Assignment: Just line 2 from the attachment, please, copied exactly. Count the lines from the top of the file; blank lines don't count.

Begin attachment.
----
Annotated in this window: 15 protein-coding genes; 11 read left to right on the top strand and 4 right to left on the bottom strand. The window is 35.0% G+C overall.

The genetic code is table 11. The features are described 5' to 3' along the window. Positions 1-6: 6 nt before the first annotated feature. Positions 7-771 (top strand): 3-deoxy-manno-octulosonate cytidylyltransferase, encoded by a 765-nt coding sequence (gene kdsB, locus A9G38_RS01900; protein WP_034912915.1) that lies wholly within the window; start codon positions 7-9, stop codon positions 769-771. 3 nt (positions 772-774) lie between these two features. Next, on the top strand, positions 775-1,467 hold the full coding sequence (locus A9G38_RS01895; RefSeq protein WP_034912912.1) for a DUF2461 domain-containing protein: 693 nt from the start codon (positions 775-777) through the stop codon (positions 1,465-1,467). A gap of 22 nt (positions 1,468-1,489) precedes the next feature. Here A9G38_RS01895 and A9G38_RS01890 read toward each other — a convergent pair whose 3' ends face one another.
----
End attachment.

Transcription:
The genetic code is table 11. The features are described 5' to 3' along the window. Positions 1-6: 6 nt before the first annotated feature. Positions 7-771 (top strand): 3-deoxy-manno-octulosonate cytidylyltransferase, encoded by a 765-nt coding sequence (gene kdsB, locus A9G38_RS01900; protein WP_034912915.1) that lies wholly within the window; start codon positions 7-9, stop codon positions 769-771. 3 nt (positions 772-774) lie between these two features. Next, on the top strand, positions 775-1,467 hold the full coding sequence (locus A9G38_RS01895; RefSeq protein WP_034912912.1) for a DUF2461 domain-containing protein: 693 nt from the start codon (positions 775-777) through the stop codon (positions 1,465-1,467). A gap of 22 nt (positions 1,468-1,489) precedes the next feature. Here A9G38_RS01895 and A9G38_RS01890 read toward each other — a convergent pair whose 3' ends face one another.